The Ethics of Digitisation

I’ve been thinking about digitisation projects recently.

Digitisation (scanning physical texts and objects so they can be accessed online) and digital preservation (ensuring “born digital” documents can be stored and accessed into the future) are two big areas in the GLAMR sector at the moment, and they match my interest in the overlap between technology and libraries.

Trove is the most famous digitisation project in Australia: a central access point for hundreds of digital collections across the country.

Collections Victoria is a similar portal, but this time focussing on Victorian collections.

The Digital Access to Collections project is a national initiative to establish a toolkit and a national framework for digitising collections. It’s run by GLAM Peak, the peak representative bodies of the galleries, libraries, archives and museums sectors in Australia.

I don’t have much experience with digitisation, so I’ve been idly thinking of projects I might run to correct that.

One thought I had was to digitise my personal collection of zines. I did some Googling tonight, looking to see if anyone had written up similar projects that could provide me with some technical instructions.

What I found was much better than that. I found discussions about the ethics of digitising zines.

 

Why We’re Not Digitizing Zines

First: Why We’re Not Digitizing Zines by Kelly Wooten, from 2009.

Wooten is the curator of the zine collections at the Sallie Bingham Center for Women’s History and Culture in the Duke University Libraries.

She states four reasons the Bingham Center chose not to digitise their zine collections:

  • Permission: it is often difficult to impossible to track down the creators of zines to ask their permission to digitise their creations.
  • Copyright: zines are subject to copyright like any other creative work. Reproducing them, even for research purposes, may fall outside fair use provisions.
  • Privacy: zines are often intensely personal in subject matter, and their creators may not have anticipated their intimate thoughts being shared with a vast audience.
  • Print culture: zines are created to by physical objects, and their physicality is part of what makes them so special. As Wooten writes: “The experience of handling zines in person, turning each page to reveal intimate secrets, funny comics, and poetry, can’t be duplicated on-line.”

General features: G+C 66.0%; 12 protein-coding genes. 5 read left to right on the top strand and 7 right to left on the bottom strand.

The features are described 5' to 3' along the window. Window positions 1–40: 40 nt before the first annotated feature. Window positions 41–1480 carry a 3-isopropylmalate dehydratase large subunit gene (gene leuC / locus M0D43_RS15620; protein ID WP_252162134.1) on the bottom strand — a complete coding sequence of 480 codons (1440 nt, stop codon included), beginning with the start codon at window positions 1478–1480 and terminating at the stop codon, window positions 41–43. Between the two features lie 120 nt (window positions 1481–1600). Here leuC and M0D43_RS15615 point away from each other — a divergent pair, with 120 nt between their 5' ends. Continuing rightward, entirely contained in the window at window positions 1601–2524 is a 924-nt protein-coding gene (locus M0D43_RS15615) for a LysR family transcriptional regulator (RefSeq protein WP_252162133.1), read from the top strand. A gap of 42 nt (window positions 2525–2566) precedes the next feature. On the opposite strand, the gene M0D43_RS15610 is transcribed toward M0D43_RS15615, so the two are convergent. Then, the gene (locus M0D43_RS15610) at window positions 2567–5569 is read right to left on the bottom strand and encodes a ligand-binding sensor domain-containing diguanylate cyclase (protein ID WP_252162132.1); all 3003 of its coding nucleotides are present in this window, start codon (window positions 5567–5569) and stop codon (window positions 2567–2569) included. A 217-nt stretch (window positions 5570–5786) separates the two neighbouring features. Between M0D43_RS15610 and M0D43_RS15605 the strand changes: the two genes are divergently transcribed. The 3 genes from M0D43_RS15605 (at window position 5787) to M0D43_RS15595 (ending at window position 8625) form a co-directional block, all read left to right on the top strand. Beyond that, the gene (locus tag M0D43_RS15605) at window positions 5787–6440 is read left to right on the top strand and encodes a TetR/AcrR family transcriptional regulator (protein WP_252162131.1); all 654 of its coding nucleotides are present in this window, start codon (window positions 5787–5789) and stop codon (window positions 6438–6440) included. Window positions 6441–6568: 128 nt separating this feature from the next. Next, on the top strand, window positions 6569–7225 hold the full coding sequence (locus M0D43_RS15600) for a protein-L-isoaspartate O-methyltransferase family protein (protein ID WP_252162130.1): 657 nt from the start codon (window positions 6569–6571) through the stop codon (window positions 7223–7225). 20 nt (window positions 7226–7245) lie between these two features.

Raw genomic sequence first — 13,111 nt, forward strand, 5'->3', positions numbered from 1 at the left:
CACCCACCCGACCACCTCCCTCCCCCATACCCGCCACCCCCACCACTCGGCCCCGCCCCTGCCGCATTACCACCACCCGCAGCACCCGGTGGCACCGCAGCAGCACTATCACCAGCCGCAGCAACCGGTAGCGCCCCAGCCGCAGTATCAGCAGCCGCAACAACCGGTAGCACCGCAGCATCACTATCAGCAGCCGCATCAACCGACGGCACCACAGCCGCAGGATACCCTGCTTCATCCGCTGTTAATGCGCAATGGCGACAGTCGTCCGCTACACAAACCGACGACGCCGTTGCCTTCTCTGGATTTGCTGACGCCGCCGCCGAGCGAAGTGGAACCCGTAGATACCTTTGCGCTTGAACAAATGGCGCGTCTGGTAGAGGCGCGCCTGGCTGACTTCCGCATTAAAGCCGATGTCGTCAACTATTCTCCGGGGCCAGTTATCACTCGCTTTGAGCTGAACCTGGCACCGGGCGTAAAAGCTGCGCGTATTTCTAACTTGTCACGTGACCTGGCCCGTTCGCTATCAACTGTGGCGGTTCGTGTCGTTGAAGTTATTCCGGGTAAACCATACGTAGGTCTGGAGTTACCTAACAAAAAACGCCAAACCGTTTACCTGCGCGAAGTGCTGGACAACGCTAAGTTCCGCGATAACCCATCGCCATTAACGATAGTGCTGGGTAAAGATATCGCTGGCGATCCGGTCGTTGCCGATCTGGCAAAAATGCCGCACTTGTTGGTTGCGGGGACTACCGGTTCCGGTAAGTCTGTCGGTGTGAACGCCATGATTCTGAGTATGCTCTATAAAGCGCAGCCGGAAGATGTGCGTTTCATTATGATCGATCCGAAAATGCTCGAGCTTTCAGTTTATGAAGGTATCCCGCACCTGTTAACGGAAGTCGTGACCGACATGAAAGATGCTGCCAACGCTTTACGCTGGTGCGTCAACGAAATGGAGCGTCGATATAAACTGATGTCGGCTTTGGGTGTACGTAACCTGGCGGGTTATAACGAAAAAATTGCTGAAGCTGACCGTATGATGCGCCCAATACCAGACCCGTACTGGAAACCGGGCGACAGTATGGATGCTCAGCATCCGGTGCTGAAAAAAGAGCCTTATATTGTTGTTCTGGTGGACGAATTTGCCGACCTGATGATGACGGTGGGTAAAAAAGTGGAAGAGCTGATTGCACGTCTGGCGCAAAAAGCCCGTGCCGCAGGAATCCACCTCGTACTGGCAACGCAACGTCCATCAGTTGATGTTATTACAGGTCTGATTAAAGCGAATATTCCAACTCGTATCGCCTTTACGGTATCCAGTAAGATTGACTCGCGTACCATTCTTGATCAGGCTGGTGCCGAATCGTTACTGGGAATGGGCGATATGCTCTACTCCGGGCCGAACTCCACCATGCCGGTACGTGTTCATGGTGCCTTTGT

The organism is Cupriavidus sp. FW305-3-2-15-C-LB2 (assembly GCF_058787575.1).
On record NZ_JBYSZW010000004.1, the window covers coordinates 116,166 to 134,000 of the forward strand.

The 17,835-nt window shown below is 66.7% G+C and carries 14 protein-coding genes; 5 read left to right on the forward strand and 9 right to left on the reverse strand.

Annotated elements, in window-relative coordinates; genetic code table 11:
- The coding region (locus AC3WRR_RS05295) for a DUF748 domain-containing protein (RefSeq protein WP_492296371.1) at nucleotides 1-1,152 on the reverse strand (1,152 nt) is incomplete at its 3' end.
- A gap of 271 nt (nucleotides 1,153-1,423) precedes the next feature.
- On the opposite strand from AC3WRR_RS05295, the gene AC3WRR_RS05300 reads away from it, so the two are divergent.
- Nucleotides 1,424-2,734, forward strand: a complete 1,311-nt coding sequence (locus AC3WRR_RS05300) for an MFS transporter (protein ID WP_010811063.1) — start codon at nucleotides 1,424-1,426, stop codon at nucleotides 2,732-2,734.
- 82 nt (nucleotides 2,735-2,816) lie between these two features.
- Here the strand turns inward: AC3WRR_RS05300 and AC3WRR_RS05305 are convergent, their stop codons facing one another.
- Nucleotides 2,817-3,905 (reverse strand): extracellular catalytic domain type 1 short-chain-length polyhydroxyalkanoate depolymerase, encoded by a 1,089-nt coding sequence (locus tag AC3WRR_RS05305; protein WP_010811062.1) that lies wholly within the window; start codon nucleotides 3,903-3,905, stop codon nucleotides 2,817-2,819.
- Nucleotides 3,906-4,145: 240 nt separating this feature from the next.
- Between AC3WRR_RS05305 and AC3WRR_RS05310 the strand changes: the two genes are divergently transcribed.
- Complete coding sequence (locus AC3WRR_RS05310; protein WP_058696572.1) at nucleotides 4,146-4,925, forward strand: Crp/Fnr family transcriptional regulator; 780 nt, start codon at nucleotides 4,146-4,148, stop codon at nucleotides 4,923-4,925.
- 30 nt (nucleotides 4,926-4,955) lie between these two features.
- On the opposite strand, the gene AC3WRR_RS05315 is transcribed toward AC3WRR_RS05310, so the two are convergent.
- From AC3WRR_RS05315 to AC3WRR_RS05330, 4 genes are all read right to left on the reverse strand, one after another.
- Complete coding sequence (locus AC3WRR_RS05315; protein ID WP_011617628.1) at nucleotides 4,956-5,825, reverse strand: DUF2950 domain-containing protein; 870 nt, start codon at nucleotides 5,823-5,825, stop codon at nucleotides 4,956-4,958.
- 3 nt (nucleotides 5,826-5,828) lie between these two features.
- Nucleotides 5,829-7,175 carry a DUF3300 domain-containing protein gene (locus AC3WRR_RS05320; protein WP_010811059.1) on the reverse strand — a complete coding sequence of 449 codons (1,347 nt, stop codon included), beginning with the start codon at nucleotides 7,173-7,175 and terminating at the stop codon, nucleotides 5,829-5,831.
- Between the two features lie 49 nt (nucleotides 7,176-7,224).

Wooten’s point about privacy is especially interesting to me. Zine-making is something of a subculture. Zine makers make zines to share with other zine enthusiasts who share an understanding of the history and culture of zines, and will treat the maker’s content with a certain amount of respect.

It’s an example of what I call contextual privacy: where people are happy to share information in one context, but not in another. We may be happy to share health details with our doctor, for example, but not with our employer. Or we may be happy to share holiday selfies of us in our swimwear with our friends on Facebook, but would be appalled and angry if the Daily Mail reprinted those pictures.

 

digitization: just because you can, doesn’t mean you should

Tara Robertson’s blog post digitization: just because you can, doesn’t mean you should discusses the privacy implications of Reveal Media digitising issues of the late feminist porn magazine On Our Backs.

Although not strictly a zine, the contextual privacy issues are similar. Many of the models may have been happy to pose for an underground magazine with a primarily lesbian readership back in the pre-world wide web days of the late 80s and early 90s, but that does not mean that they would happy for their images to be available now, decades later, to the internet-at-large.

Robertson argues that there is a real danger of harm to the models here, and that at a minimum Reveal Media have an ethical obligation to provide a clear takedown process.